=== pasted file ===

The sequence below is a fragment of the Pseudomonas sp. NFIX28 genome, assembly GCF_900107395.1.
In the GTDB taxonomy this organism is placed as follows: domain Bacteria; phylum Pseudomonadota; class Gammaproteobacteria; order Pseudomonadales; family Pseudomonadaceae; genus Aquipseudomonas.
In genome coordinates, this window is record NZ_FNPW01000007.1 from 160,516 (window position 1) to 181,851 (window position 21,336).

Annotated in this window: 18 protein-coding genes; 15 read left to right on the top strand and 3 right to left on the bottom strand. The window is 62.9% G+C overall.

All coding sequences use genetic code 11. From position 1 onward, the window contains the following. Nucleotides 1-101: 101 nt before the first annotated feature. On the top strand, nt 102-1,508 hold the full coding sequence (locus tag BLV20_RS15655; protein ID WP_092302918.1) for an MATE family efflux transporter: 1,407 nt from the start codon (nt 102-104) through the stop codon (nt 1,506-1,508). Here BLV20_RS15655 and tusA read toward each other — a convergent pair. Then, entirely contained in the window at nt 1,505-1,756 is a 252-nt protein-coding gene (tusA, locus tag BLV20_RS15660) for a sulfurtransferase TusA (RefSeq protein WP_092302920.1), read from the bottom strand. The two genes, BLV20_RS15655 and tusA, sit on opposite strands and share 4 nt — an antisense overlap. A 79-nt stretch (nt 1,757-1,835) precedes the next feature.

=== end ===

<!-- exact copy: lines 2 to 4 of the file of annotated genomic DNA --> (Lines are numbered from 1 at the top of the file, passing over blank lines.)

In the GTDB taxonomy this organism is placed as follows: domain Bacteria; phylum Pseudomonadota; class Gammaproteobacteria; order Pseudomonadales; family Pseudomonadaceae; genus Aquipseudomonas.
In genome coordinates, this window is record NZ_FNPW01000007.1 from 160,516 (window position 1) to 181,851 (window position 21,336).

Annotated in this window: 18 protein-coding genes; 15 read left to right on the top strand and 3 right to left on the bottom strand. The window is 62.9% G+C overall.